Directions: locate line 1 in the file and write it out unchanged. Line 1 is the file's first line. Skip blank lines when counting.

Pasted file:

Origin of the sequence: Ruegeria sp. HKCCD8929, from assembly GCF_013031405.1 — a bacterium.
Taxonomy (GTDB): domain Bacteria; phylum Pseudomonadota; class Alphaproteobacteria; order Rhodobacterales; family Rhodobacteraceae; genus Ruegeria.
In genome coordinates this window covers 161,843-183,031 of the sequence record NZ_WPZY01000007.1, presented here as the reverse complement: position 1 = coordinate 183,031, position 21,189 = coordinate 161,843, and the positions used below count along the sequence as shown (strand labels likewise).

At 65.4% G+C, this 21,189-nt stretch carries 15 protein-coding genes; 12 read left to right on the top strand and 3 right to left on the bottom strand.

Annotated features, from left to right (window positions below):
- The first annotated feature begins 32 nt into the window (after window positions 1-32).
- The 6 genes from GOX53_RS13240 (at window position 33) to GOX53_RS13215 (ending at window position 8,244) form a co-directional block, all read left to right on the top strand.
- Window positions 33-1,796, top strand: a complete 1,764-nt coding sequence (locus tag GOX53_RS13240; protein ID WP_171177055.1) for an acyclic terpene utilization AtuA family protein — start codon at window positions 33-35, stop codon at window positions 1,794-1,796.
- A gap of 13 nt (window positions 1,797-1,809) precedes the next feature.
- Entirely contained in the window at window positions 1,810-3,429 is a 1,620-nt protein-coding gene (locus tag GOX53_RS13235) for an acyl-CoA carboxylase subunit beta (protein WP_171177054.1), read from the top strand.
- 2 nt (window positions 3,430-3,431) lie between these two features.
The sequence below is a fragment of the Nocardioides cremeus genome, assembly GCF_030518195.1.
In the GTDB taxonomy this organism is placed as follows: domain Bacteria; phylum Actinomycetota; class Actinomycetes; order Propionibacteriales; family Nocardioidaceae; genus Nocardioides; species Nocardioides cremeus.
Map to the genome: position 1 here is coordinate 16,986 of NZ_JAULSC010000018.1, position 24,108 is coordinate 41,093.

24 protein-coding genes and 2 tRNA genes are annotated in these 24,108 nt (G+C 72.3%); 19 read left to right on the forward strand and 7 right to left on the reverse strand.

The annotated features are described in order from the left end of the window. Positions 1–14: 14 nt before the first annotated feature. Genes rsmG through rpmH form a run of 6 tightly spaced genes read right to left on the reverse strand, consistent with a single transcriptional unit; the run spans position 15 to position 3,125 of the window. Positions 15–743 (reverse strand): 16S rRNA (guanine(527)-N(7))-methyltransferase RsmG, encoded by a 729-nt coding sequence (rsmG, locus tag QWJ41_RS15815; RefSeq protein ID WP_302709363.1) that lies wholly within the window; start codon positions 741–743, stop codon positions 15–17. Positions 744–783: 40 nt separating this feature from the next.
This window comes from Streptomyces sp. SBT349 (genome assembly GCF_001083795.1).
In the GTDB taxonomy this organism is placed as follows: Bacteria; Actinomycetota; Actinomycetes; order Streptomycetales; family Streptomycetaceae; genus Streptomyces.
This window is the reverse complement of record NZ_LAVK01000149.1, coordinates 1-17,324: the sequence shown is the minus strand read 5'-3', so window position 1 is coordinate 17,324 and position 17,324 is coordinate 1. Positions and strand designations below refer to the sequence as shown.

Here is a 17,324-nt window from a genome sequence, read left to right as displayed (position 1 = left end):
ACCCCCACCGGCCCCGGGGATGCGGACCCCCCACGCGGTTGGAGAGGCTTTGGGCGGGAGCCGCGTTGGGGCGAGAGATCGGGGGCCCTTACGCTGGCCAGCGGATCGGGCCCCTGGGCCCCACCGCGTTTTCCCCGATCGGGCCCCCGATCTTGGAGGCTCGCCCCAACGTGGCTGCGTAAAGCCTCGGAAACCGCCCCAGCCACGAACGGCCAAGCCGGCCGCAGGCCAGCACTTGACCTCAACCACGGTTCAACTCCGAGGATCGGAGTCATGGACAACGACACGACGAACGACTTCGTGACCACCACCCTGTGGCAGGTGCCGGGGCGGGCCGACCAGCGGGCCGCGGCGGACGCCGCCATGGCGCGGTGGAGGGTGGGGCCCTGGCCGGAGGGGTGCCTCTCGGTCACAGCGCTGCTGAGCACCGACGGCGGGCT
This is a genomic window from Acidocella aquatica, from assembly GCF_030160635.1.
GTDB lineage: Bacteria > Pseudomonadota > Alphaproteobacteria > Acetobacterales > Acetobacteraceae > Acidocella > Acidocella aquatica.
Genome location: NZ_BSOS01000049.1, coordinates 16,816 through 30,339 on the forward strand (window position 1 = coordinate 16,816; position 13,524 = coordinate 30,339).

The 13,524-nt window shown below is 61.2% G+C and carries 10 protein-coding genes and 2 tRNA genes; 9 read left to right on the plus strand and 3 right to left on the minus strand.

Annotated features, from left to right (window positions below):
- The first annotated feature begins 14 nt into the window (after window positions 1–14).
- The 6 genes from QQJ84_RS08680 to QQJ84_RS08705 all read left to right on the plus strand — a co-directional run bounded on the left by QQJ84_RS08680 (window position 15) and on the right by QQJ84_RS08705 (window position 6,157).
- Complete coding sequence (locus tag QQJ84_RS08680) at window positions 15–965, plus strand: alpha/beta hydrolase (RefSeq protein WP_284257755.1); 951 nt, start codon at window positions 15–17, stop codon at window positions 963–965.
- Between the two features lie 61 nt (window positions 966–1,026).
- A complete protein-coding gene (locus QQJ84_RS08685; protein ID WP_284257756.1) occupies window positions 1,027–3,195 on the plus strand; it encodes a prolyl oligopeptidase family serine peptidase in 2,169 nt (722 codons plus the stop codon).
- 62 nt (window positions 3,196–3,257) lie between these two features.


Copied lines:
Origin of the sequence: Ruegeria sp. HKCCD8929, from assembly GCF_013031405.1 — a bacterium.